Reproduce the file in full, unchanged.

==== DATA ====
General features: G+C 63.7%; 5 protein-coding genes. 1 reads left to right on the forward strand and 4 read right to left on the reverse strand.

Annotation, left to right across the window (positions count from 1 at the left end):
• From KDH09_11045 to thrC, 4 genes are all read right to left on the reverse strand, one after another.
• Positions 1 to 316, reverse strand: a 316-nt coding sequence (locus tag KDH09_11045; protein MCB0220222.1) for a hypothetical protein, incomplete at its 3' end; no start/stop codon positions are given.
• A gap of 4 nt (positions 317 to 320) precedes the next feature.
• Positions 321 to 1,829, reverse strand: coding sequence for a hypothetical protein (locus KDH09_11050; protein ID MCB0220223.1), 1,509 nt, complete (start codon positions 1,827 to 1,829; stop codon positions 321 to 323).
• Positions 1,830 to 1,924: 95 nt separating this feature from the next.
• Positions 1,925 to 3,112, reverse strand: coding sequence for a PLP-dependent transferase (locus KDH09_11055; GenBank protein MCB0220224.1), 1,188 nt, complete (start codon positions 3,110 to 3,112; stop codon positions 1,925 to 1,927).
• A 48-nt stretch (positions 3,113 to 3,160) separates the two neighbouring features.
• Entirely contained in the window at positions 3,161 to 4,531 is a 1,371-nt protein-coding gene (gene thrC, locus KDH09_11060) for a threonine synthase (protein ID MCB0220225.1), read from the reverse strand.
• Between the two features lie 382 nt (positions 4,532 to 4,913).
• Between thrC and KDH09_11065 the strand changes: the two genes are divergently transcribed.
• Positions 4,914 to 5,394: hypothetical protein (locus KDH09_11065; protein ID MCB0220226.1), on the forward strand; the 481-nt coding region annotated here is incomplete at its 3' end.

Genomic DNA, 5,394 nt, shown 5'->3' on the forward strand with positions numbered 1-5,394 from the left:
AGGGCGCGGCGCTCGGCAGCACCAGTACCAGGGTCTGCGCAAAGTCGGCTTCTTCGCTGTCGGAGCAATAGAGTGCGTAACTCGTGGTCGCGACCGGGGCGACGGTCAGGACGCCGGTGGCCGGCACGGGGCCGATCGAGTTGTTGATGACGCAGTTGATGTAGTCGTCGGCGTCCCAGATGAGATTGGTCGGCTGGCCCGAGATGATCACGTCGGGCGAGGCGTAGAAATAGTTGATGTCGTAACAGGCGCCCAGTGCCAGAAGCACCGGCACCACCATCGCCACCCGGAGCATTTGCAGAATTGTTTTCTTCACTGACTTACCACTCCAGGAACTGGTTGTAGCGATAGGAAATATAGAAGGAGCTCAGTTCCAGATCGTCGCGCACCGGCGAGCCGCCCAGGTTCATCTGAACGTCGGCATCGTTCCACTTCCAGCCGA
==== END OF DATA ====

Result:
General features: G+C 63.7%; 5 protein-coding genes. 1 reads left to right on the forward strand and 4 read right to left on the reverse strand.

Annotation, left to right across the window (positions count from 1 at the left end):
• From KDH09_11045 to thrC, 4 genes are all read right to left on the reverse strand, one after another.
• Positions 1 to 316, reverse strand: a 316-nt coding sequence (locus tag KDH09_11045; protein MCB0220222.1) for a hypothetical protein, incomplete at its 3' end; no start/stop codon positions are given.
• A gap of 4 nt (positions 317 to 320) precedes the next feature.
• Positions 321 to 1,829, reverse strand: coding sequence for a hypothetical protein (locus KDH09_11050; protein ID MCB0220223.1), 1,509 nt, complete (start codon positions 1,827 to 1,829; stop codon positions 321 to 323).
• Positions 1,830 to 1,924: 95 nt separating this feature from the next.
• Positions 1,925 to 3,112, reverse strand: coding sequence for a PLP-dependent transferase (locus KDH09_11055; GenBank protein MCB0220224.1), 1,188 nt, complete (start codon positions 3,110 to 3,112; stop codon positions 1,925 to 1,927).
• A 48-nt stretch (positions 3,113 to 3,160) separates the two neighbouring features.
• Entirely contained in the window at positions 3,161 to 4,531 is a 1,371-nt protein-coding gene (gene thrC, locus KDH09_11060) for a threonine synthase (protein ID MCB0220225.1), read from the reverse strand.
• Between the two features lie 382 nt (positions 4,532 to 4,913).
• Between thrC and KDH09_11065 the strand changes: the two genes are divergently transcribed.
• Positions 4,914 to 5,394: hypothetical protein (locus KDH09_11065; protein ID MCB0220226.1), on the forward strand; the 481-nt coding region annotated here is incomplete at its 3' end.

Genomic DNA, 5,394 nt, shown 5'->3' on the forward strand with positions numbered 1-5,394 from the left:
AGGGCGCGGCGCTCGGCAGCACCAGTACCAGGGTCTGCGCAAAGTCGGCTTCTTCGCTGTCGGAGCAATAGAGTGCGTAACTCGTGGTCGCGACCGGGGCGACGGTCAGGACGCCGGTGGCCGGCACGGGGCCGATCGAGTTGTTGATGACGCAGTTGATGTAGTCGTCGGCGTCCCAGATGAGATTGGTCGGCTGGCCCGAGATGATCACGTCGGGCGAGGCGTAGAAATAGTTGATGTCGTAACAGGCGCCCAGTGCCAGAAGCACCGGCACCACCATCGCCACCCGGAGCATTTGCAGAATTGTTTTCTTCACTGACTTACCACTCCAGGAACTGGTTGTAGCGATAGGAAATATAGAAGGAGCTCAGTTCCAGATCGTCGCGCACCGGCGAGCCGCCCAGGTTCATCTGAACGTCGGCATCGTTCCACTTCCAGCCGA